By Maria Lopez Conde, Senior Contributing Reporter
SÃO PAULO, BRAZIL – The latest figures released last week show that the number of homicides in Brazil rose steadily between 2011 and 2012, with a 7.8 percent increase in the number of murders registered last year. The Statistics Yearbook, compiled by the nonprofit Brazilian Public Safety Forum, shows that 50,108 people were killed in Brazil in 2012 of which 47,136 were murdered, the highest in five years.
The numbers make Brazil the seventh most violent nation in the world, behind war-torn countries such as Somalia, Iraq and Afghanistan.
The data was drawn from police reports made available through the state security secretariats, but, according to Julio Jacobo Waisenfisz from the Latin American University of Social Sciences (FLACSO), the study’s conclusions are “uncertain” and the actual number of homicides may in fact be much higher.
“Registered homicides are probably 10-25 percent higher,” Waisenfisz claims, due to the fact that high numbers of deaths in several states like Rio de Janeiro and Santa Catarina remain classified as ‘unexplained’.
One of the states driving the rise in murders is São Paulo. The study shows that the country’s richest state saw a fourteen percent increase in murders between 2011 and 2012. At the end of 2012, the city experienced a bloody crime wave instigated by an organized crime cell, the PCC. São Paulo has, however, seen a slight decrease in murders and robberies followed by killings since the beginning of 2013.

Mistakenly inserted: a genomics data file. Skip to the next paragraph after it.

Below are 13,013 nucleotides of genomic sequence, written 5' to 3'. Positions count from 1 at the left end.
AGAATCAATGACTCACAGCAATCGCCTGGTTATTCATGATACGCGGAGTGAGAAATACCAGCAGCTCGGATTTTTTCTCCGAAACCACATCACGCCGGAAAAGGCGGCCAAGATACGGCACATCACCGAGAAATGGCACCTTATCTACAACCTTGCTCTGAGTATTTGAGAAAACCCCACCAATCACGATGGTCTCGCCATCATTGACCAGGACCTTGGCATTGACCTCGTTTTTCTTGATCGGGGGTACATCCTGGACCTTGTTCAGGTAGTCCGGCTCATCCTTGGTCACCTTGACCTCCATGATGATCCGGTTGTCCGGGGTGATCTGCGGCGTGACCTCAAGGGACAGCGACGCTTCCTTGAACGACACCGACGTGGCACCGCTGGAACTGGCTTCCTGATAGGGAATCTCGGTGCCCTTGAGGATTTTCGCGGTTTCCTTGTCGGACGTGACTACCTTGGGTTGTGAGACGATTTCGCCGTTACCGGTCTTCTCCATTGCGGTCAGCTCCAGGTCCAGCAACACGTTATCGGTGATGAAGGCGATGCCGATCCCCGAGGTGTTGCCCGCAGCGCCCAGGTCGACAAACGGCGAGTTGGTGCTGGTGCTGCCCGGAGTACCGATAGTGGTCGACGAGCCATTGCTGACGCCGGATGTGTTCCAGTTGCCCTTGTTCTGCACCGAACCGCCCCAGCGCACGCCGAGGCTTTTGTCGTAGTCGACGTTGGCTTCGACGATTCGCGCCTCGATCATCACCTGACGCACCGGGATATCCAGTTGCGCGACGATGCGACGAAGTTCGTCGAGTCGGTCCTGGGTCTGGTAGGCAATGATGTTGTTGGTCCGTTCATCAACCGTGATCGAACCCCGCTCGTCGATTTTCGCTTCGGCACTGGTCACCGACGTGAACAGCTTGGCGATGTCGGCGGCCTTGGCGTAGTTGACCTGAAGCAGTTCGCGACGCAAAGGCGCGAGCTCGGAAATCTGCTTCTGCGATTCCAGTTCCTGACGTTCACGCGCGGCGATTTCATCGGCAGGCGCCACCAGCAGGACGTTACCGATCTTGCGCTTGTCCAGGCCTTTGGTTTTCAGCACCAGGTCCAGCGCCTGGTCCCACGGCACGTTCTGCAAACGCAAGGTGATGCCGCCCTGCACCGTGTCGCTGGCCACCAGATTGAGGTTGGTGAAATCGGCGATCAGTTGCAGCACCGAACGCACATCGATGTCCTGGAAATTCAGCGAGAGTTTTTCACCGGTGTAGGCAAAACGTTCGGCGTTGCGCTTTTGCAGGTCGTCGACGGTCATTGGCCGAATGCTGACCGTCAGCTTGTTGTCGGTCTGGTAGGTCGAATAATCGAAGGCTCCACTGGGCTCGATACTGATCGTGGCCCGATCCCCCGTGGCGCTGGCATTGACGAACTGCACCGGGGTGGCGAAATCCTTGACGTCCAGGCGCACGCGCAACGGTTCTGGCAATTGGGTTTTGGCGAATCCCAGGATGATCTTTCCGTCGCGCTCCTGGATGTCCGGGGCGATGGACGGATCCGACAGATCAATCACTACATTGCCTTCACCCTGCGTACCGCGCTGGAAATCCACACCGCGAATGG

It is in the poorer north and northeast states of Brazil, however, that murder rates remain highest. The small state of Alagoas still leads the list with a rate of 61.8 murders for every 100,000 people. Although this represents a 21.9 percent decrease on the year 2011, robberies followed by murder in Alagoas rose by 140 percent during the same time period. The states of Ceará and Goiás both saw homicides climb between 2011 and 2012, by 32 and 28.4 percent, respectively.
Both Rio de Janeiro and Pernambuco saw 5.6 and 6.5 percent drops in murders on 2012, however.
A spokesman from the Rio de Janeiro Public Safety Secretariat told The Rio Times that this decrease can be attributed to the state’s “visible public safety policy which is based on two pillars: the Pacifying Police Unit projects and the Goals System, which awards police stations and battalions that reduce indices of violence,” he said.
“The UPPs broke the logic of war that the city of Rio sent to the world and its effects can be observed in the neighborhoods of these communities, which have registered less crime and reduced weapon use.”
Julio Jacobo Waisenfisz, who is in charge of the Violence Map project, argues that while murders may have decreased in Rio, deaths where there is ‘no known cause’ rose between 2011 and 2012 from 2,456 to 3,619.
“The rise in the number of deaths to be clarified more than justifies the drop in killings in Rio de Janeiro, which may actually have registered a higher homicide rate in 2012 than in 2011,” says Waisenfisz.
According to the sociologist and researcher, Brazil’s “institutional tolerance to violence” and infamous culture of impunity, in which it is estimated that only three to four percent of those guilty of murder are convicted, encourage criminality. “The institutions that take care of society tolerate violence,” he said. “The institutions that protect us are the ones that end up becoming actors of violence in Brazil.”